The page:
Maintain type-safety

Type-safe reflection code with @Jailbreak

Scott McKinney
© Shutterstock /Martins Vanags

Do you struggle when using reflection code? In itself, reflection code is not type-safe, which can cause problems down the road. There must be a better alternative! You can maintain type-safety with @Jailbreak from the Manifold project and rest assured that your code is efficient.

Ever overexpose fields and methods just so they can be accessed from tests? Ever write reflection code in order to access private class members?

You can stop doing that now. Maintain integrity and type-safety with @Jailbreak from the Manifold project.

@Jailbreak MyWidget widget = new MyWidget();
String value = widget.privateField; // type-safely access private fields and methods

The problem with reflection

We’re not supposed to use reflection in order to access or modify otherwise inaccessible class members, right? Well, that depends on the alternatives. There are situations where reflection is the lesser of two evils or the difference between winning customers and losing them. The fact is, reflection is an indispensable JVM feature we all benefit from.

But if you still feel uneasy about using it, that’s a good sign! Reflection code is nasty stuff primarily because it totally escapes type-safety.

Let’s say you need brand information from MyWidget:

public class MyWidget implements Widget {
  private String brand;

Since brand is private and MyWidget is not your class to modify, you must resort to reflection:

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MyWidget myWidget = (MyWidget) widget;
Field field = MyWidget.class.getDeclaredField("brand");
String brand = (String) field.getValue(myWidget);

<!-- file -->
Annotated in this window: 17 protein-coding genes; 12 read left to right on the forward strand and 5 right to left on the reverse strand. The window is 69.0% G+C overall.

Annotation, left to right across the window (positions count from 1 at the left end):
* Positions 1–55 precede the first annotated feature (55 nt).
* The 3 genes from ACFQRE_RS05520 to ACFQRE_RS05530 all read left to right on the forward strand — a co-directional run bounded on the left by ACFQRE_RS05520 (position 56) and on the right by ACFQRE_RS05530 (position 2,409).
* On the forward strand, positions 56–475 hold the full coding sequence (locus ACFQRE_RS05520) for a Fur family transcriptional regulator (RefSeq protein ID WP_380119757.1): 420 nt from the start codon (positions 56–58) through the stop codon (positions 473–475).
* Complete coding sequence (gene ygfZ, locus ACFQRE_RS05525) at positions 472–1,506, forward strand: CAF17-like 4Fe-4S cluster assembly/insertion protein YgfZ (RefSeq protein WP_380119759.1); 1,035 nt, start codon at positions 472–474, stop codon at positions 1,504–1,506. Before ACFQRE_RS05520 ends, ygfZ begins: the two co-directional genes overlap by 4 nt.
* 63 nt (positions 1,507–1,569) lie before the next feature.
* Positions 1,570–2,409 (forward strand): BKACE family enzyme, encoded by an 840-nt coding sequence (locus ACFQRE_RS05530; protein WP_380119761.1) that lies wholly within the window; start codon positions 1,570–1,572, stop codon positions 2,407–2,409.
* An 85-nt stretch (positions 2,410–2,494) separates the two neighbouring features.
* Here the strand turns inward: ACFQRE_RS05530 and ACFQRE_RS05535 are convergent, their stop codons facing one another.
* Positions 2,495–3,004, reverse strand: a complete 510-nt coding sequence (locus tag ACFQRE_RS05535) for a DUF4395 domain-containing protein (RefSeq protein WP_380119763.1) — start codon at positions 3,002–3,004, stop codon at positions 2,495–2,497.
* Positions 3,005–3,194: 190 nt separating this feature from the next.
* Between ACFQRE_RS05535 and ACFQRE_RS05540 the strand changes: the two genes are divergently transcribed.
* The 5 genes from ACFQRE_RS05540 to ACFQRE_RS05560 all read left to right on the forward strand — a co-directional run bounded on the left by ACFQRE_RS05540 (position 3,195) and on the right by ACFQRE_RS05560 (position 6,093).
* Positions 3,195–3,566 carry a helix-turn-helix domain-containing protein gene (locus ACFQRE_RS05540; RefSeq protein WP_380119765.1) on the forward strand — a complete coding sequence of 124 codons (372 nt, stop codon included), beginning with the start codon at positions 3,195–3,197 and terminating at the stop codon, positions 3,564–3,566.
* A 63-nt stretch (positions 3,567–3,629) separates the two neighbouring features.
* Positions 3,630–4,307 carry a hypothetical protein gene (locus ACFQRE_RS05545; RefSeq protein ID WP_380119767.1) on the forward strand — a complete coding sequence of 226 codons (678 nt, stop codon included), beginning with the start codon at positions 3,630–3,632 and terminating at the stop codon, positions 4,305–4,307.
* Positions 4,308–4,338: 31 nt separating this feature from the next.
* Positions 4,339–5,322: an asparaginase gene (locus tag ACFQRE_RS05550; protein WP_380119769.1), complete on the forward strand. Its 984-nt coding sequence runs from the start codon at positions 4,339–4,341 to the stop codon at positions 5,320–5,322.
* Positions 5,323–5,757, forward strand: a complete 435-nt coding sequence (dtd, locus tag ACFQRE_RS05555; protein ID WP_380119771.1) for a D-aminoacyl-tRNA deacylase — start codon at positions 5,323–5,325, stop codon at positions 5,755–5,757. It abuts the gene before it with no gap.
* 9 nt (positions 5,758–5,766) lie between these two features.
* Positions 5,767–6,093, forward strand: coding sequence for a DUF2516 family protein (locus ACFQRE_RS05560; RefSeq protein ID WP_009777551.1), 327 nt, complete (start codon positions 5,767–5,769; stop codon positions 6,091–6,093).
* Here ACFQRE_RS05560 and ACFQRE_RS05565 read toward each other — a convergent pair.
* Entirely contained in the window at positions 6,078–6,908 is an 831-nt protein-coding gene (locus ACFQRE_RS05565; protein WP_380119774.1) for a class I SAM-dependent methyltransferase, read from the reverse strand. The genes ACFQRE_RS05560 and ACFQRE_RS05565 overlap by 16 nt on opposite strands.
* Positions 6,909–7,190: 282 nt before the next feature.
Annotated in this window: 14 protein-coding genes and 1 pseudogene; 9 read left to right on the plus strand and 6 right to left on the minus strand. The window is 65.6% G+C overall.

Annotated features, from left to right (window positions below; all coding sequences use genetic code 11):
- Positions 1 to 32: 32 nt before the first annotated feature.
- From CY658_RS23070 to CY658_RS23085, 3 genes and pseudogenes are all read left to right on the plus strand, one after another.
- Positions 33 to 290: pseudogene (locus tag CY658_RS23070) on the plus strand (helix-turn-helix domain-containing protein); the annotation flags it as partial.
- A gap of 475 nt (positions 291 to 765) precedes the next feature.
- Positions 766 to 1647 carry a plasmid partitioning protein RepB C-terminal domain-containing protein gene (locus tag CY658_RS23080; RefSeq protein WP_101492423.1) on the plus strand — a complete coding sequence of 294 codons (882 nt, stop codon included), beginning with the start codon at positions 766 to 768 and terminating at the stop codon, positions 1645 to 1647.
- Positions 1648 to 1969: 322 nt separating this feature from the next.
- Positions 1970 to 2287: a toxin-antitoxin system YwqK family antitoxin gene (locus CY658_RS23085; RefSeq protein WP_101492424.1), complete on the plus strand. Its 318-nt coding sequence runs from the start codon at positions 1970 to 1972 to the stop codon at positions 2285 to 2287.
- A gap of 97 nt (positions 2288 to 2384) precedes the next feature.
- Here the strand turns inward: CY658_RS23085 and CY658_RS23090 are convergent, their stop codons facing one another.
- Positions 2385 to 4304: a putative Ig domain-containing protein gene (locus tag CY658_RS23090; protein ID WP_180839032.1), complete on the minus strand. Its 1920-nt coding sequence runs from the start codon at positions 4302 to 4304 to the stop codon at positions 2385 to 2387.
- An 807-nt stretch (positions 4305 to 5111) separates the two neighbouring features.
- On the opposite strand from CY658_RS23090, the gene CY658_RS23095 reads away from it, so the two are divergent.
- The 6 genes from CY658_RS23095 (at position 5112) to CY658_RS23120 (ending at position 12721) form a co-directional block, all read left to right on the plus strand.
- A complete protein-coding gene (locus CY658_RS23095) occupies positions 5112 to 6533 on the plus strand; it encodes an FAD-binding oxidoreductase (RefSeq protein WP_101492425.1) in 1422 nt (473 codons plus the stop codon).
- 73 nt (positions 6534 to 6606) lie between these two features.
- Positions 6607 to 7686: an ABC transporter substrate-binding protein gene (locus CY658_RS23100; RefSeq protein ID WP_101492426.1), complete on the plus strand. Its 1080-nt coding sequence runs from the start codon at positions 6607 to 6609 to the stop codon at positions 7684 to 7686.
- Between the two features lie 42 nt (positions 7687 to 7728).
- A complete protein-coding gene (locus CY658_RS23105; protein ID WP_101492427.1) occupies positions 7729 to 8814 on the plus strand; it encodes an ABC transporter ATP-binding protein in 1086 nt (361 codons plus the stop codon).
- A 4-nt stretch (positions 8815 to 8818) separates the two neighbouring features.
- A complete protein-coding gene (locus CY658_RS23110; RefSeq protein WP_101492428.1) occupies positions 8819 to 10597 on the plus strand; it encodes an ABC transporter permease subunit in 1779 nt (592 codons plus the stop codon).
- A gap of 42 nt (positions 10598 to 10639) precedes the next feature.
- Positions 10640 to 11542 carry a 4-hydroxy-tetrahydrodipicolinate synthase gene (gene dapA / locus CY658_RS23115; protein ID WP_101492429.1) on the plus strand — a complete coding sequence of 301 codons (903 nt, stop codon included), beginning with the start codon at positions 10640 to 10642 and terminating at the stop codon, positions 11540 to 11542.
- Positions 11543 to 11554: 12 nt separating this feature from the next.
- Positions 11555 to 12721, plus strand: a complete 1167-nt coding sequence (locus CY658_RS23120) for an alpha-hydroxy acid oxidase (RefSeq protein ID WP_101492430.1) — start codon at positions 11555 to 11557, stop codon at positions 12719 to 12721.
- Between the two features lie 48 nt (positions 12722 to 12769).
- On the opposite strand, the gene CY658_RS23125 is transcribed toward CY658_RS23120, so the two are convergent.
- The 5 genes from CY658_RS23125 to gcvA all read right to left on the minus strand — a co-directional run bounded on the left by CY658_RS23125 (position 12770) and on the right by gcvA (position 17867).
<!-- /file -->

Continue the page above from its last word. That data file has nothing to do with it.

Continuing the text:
Its use of Strings and casting make reflection difficult to read and error-prone to write. Even worse, it escapes type-safety. The compiler can neither verify your access to the brand field nor its String type. If MyWidget 2.0 changes any of this, your build will not detect the break. Thus the real trouble with reflection code is that it is statically unverifiable.


Given the difficulty of reading and writing reflection code and its lack of type-safety, there should be a better way.

Why not provide a language construct in order to declare the intent of subverting encapsulation and then leverage the compiler’s strengths to verify your code. This is precisely what the @Jailbreak annotation achieves:

@Jailbreak MyWidget myWidget = (MyWidget) widget;
String brand = myWidget.brand;

As you can see @Jailbreak lets you access otherwise inaccessible members of MyWidgetfrom the myWidget variable.

@Jailbreak mitigates the issues with reflection. Use it to leverage the convenience and type-safety of the Java compiler and let Manifold generate reliable, efficient reflection code for you.

Basic use

This is an example of basic usage:

@Jailbreak Foo foo = new Foo(1);
foo._privateField = 88;
public class Foo {
  private final int _privateField;
  public Foo(int value) {
    _privateField = value;
  private String privateMethod() {
    return "hi";
  private String privateMethod(String param) {
    return param;

Using the jailbreak() extension

Similar to @Jailbreak you can call the jailbreak() extension method from any expression in order to gain type-safe access to private fields, methods, and types.

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Foo foo = new Foo();

This method is especially handy when you have a chain of member access expressions and you want to use them concisely. = value;
Note: reflection code is also horribly inefficient if not properly cached and accessed. Manifold fixes all that too.

IntelliJ IDEA

Use @Jailbreak with the Manifold plugin for IntelliJ IDEA. The plugin provides comprehensive support for @Jailbreak including code completion, navigation, usage searching, etc.

Visit the Manifold project on GitHub to learn more.

Looking for more info about Manifold? Refer to our two-part series by Scott McKinney covering innovative language features for Java.

Part 1: Manifold: The reinvention of code generators

Part 2: Manifold: Extension methods for Java

Scott McKinney
Scott McKinney is the founder and principle engineer at Manifold Systems. Previously, he was a staff engineer at Guidewire where he designed and created Gosu. He currently pounds code by the truckload while listening to way too much retro synthwave.

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